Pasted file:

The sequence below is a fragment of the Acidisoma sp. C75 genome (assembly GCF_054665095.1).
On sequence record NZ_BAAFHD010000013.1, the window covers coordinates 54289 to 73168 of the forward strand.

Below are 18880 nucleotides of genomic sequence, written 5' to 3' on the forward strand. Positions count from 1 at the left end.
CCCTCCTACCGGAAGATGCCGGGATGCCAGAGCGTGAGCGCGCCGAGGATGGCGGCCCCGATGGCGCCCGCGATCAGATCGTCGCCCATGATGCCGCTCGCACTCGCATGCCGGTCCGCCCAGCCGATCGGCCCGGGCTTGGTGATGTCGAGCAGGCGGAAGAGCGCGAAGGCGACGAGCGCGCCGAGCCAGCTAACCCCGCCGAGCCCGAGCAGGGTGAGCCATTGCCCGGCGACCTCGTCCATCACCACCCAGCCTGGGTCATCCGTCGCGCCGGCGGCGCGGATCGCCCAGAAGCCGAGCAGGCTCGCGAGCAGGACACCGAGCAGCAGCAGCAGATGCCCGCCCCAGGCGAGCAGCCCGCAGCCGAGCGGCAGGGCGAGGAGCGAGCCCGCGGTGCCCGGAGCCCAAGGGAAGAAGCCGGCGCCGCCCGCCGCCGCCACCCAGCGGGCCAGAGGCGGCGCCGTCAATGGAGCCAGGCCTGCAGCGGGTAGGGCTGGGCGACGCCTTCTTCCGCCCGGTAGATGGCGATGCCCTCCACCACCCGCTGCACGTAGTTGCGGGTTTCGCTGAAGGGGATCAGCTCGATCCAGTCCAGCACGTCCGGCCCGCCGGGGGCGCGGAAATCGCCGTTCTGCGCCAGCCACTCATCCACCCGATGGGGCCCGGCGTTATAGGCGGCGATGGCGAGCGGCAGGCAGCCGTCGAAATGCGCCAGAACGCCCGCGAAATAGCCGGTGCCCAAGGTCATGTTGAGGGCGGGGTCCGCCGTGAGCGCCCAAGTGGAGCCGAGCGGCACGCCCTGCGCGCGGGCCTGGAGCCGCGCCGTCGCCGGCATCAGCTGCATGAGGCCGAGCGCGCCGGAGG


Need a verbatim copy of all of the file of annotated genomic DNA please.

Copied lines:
The sequence below is a fragment of the Acidisoma sp. C75 genome (assembly GCF_054665095.1).
On sequence record NZ_BAAFHD010000013.1, the window covers coordinates 54289 to 73168 of the forward strand.

Below are 18880 nucleotides of genomic sequence, written 5' to 3' on the forward strand. Positions count from 1 at the left end.
CCCTCCTACCGGAAGATGCCGGGATGCCAGAGCGTGAGCGCGCCGAGGATGGCGGCCCCGATGGCGCCCGCGATCAGATCGTCGCCCATGATGCCGCTCGCACTCGCATGCCGGTCCGCCCAGCCGATCGGCCCGGGCTTGGTGATGTCGAGCAGGCGGAAGAGCGCGAAGGCGACGAGCGCGCCGAGCCAGCTAACCCCGCCGAGCCCGAGCAGGGTGAGCCATTGCCCGGCGACCTCGTCCATCACCACCCAGCCTGGGTCATCCGTCGCGCCGGCGGCGCGGATCGCCCAGAAGCCGAGCAGGCTCGCGAGCAGGACACCGAGCAGCAGCAGCAGATGCCCGCCCCAGGCGAGCAGCCCGCAGCCGAGCGGCAGGGCGAGGAGCGAGCCCGCGGTGCCCGGAGCCCAAGGGAAGAAGCCGGCGCCGCCCGCCGCCGCCACCCAGCGGGCCAGAGGCGGCGCCGTCAATGGAGCCAGGCCTGCAGCGGGTAGGGCTGGGCGACGCCTTCTTCCGCCCGGTAGATGGCGATGCCCTCCACCACCCGCTGCACGTAGTTGCGGGTTTCGCTGAAGGGGATCAGCTCGATCCAGTCCAGCACGTCCGGCCCGCCGGGGGCGCGGAAATCGCCGTTCTGCGCCAGCCACTCATCCACCCGATGGGGCCCGGCGTTATAGGCGGCGATGGCGAGCGGCAGGCAGCCGTCGAAATGCGCCAGAACGCCCGCGAAATAGCCGGTGCCCAAGGTCATGTTGAGGGCGGGGTCCGCCGTGAGCGCCCAAGTGGAGCCGAGCGGCACGCCCTGCGCGCGGGCCTGGAGCCGCGCCGTCGCCGGCATCAGCTGCATGAGGCCGAGCGCGCCGGAGG